Monday, April 9, 2012

H is for Hope in Horror and beyond

While I don't know much about the genre of horror (or action or mystery or a couple others) there is something I have noticed in the very few things I've read. That even when the story is dark, depressing and it seems there is no hope at all... that is not the case. There is always a little hope.  And hope, while can feel like just a generic concept can work wonders as the theme for a variety of stories.

(image link)

One example is that of zombies. I almost considered doing zombie for the Z post, in fact, to talk about what we can see in such stories when we look past the brain eating and running for their lives stuff. I haven't actually read or watched many zombie related stories but the few that I have read had something about them that the reader could hold onto, could hope for (and often so did the characters). Sure, many will die in them, but there are often survivors (even if it seems like there is only one).

Hopes even get dashed. A character grows when they learn that the goal they strive for, the dream/hope they had doesn't turn out to be what they imagined, but that doesn't end all hope as they know it. In fact, they adapt and keep one candle lit for a little light can heed off some darkness.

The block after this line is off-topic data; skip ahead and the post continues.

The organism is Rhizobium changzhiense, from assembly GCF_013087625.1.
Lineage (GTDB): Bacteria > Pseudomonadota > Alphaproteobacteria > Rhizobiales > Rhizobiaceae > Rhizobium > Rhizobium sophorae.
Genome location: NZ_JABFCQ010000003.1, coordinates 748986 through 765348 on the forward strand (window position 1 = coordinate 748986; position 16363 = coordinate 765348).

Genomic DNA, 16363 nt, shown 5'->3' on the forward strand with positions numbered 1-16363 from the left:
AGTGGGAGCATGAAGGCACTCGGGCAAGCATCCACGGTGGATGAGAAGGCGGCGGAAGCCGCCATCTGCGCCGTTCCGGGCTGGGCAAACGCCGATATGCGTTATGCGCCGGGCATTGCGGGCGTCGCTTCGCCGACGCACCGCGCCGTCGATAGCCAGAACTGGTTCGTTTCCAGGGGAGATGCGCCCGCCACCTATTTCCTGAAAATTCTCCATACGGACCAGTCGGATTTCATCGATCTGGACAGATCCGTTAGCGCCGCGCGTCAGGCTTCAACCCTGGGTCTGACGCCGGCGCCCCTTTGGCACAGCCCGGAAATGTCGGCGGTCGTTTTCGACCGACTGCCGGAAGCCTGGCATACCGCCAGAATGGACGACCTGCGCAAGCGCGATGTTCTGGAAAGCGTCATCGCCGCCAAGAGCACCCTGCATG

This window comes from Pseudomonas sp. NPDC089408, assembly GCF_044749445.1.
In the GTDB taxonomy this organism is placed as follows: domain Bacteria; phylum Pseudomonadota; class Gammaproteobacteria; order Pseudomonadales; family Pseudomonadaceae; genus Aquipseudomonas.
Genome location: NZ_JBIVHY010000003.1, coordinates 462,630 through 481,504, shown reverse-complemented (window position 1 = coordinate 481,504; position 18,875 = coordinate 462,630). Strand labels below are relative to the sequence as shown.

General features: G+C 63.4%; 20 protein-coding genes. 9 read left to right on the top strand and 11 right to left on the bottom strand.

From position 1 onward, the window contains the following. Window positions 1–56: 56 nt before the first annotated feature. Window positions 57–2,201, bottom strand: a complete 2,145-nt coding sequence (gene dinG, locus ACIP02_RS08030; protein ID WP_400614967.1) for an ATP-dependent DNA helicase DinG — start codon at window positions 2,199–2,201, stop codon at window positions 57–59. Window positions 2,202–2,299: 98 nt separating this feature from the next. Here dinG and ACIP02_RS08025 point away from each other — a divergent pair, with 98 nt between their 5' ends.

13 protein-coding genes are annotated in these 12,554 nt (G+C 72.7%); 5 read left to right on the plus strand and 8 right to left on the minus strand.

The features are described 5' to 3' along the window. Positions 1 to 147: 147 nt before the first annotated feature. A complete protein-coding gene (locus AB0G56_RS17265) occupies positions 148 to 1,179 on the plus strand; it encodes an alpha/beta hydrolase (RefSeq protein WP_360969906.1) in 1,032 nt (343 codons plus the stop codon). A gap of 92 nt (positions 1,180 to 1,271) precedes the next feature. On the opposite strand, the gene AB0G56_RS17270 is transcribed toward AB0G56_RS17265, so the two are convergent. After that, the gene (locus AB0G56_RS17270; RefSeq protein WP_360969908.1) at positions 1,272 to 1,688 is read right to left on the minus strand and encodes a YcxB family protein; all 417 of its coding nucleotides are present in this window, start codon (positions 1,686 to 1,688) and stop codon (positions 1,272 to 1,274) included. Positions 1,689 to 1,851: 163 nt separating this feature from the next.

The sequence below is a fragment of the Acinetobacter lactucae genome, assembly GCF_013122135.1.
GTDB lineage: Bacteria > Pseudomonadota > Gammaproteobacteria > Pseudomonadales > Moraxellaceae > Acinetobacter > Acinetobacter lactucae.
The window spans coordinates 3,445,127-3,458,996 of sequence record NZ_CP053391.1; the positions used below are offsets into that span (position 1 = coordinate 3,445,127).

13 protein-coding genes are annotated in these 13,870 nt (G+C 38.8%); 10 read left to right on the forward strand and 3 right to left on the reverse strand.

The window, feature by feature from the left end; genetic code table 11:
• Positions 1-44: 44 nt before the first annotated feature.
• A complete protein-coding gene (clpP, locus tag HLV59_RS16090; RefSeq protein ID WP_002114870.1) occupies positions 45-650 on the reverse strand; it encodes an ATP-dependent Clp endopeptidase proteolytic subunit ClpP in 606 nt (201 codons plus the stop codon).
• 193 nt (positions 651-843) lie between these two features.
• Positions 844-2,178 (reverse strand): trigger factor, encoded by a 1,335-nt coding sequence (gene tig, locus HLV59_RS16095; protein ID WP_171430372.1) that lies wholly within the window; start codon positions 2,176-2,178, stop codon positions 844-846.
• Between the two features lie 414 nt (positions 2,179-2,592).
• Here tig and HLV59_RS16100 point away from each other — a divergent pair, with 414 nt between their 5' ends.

Even in some movies/books that aren't exactly "horror" this theme can be found. The specific example that comes to mind is Independence Day. Sure the focus of the movie is the whole alien attack, but that's just it. The big moment comes when people that wouldn't under normal circumstances work together, they can put aside those differences and save the day. We hope that in the face of a different other (in this case, aliens) that us humans could put aside our differences and fight for our survival.

Writers, we spin these tales and while we dash readers hopes with many different things (plot twists, death, love triangles ending, etc) we always have to give the reader something to hope for when it comes to the story. Even if that hope is a candle that will later burn out, we give them something to keep the pages turning. And sometimes, it is within the darkest genres/stories that the light will shine the brightest.

What do you think?
Does hope come out in your stories?
Any other common themes that you've noticed?


DeniseCovey_L_Aussie said...

Hi Dawn. I just read a post by Margo Kelly (don't know if you follow her but her link is on my blogfeed) who recreated an excellent chart showing story from Mystery, Horror and Suspense genres. Was very good. After reading your post I thought you might like to read it.


SA Larsenッ said...

I think there needs to be some form of hope in a story. Otherwise, the tale would be too depressing. Although, some horror reading and/or viewing films is done for the mere pleasure of being scared, there has to be that 'deeper' that connects us with the tale, a longing for things to work out.

Shadows Express Managing Editor said...